Magic Quadrant for Web Conferencing
Gartner RAS Core Research Note G001669297, David Mario Smith, 29 July 2009, RA1 07302010
Demand from line of business units is forcing IT departments to take a more strategic look at Web conferencing products and
WHAT YOU NEED TO KNOW
This document was revised on 31 July 2009. For more information, see the Corrections page on gartner.com.
The demand for Web conferencing has increased due to economic pressures and recent enterprise concerns and mandates about reducing travel costs. Web conferencing tools are perhaps one of the easiest to measure from a return on investment (ROI) perspective. It is fairly easy to determine potential cost savings from travel reduction in replacing faceto-face meetings with Web conferencing. However, the benefits include more than just travel reduction. Web conferencing enables real-time interactive information sharing with use cases ranging from team collaboration to training and support. As the market continues to consolidate, with acquisitions such as InterCall’s purchase of Genesys in 2008, larger vendors will continue to grow their market share at the expense of the many smaller vendors which still crowd the enterprise market. Infrastructure vendors like IBM and Microsoft will position their own Web conferencing offerings as the “default” options for those who buy their respective unified communications and collaboration (UCC) platforms. It will cause an increase in on-premises deployments, leading to a hybrid model where we will see the on-premises product used for smaller internal meetings and the software-as-a-service (SaaS) offering for larger meetings or those with a mixture of internal and external participants. Enterprise decisions on Web conferencing have to align the types of meetings to be supported and the number of participants (internal, external or both) with the appropriate deployment option for specific meetings.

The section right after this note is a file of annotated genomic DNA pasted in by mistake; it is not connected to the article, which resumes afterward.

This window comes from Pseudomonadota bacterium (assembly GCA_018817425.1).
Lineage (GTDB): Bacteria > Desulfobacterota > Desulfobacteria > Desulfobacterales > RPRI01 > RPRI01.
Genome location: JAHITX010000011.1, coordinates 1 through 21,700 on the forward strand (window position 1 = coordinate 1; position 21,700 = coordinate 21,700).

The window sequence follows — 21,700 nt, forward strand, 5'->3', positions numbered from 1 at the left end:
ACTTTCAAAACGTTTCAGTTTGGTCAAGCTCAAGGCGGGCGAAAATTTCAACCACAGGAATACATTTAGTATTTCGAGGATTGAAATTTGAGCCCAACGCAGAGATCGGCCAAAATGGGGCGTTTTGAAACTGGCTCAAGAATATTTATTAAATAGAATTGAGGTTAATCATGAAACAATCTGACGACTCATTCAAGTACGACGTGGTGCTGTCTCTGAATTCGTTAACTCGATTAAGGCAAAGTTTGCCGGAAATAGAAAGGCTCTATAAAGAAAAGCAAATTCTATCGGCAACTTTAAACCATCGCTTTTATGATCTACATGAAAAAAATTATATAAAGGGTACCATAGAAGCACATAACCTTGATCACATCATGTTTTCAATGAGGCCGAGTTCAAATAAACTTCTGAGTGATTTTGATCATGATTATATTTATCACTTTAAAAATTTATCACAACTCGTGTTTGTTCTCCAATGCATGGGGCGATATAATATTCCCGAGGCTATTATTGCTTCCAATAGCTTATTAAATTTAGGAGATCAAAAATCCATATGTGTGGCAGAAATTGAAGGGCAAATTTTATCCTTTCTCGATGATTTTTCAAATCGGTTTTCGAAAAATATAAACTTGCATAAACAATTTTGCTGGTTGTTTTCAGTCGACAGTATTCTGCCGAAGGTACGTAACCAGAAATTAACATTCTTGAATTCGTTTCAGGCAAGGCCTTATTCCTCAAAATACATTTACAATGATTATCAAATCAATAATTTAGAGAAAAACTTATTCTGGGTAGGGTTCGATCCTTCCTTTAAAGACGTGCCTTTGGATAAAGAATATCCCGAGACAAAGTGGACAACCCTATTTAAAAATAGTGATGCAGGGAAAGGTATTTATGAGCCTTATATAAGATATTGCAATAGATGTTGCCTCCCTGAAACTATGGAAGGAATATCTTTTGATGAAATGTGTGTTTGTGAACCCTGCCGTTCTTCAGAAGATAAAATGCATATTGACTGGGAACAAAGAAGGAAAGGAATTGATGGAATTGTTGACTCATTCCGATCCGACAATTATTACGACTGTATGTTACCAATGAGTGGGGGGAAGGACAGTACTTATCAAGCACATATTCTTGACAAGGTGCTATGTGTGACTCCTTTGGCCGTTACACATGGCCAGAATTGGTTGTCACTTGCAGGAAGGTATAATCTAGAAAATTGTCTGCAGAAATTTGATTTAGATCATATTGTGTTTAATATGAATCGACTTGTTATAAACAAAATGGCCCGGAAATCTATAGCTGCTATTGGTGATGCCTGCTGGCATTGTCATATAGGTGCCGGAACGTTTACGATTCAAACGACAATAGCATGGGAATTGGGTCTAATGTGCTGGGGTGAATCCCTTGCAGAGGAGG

There will be a shift in the way online meetings are conducted in future, with things like virtual meeting that use human-controlled Avatars emerging. As economic pressures are leading companies to move some of their larger conferences and events to virtual events, we are seeing a growing interest in large conferencing event providers like InXpo, ON24, Accordent and Unisfair. The offerings from these vendors overlap with those from traditional Web conferencing vendors that are now offering support for larger events.
Strategic Planning Assumption(s)
By 2011, Web conferencing will be available to 75% of corporate users as a standard facility, alongside e-mail, presence, calendaring, IM and other collaborative facilities. By 2011, 40% of all Web conferences will be operated using on-premises deployments. By 2011, 60% of companies using Web conferencing will acquire this capability as part of a larger suite of applications.
Figure 1. Magic Quadrant for Web Conferencing
Due to global economic challenges, interest
in Web conferencing has been at an all time
high as companies look to cut costs. While
the benefits of Web conferencing are obvious,
there is still a huge market opportunity to
tap into a large portion of enterprise users
who still have not used it. Penetration rates
are increasing, though. There are various
aspects and meeting types that fall under
Web conferencing, including, webinars,
online meetings, messaging and audio
ability to execute
Web conferencing products are real-time
collaboration tools that support interactions
over a network between participants in
multiple meeting formats. The primary
justification for Web conferencing is the cost
savings and benefits from business travel
reductions. When meeting participants cannot
travel because of security or other individual
or environmental reasons, Web conferencing
is used to facilitate important meetings that
would not be possible in person. Increasing
environmental concerns and initiatives for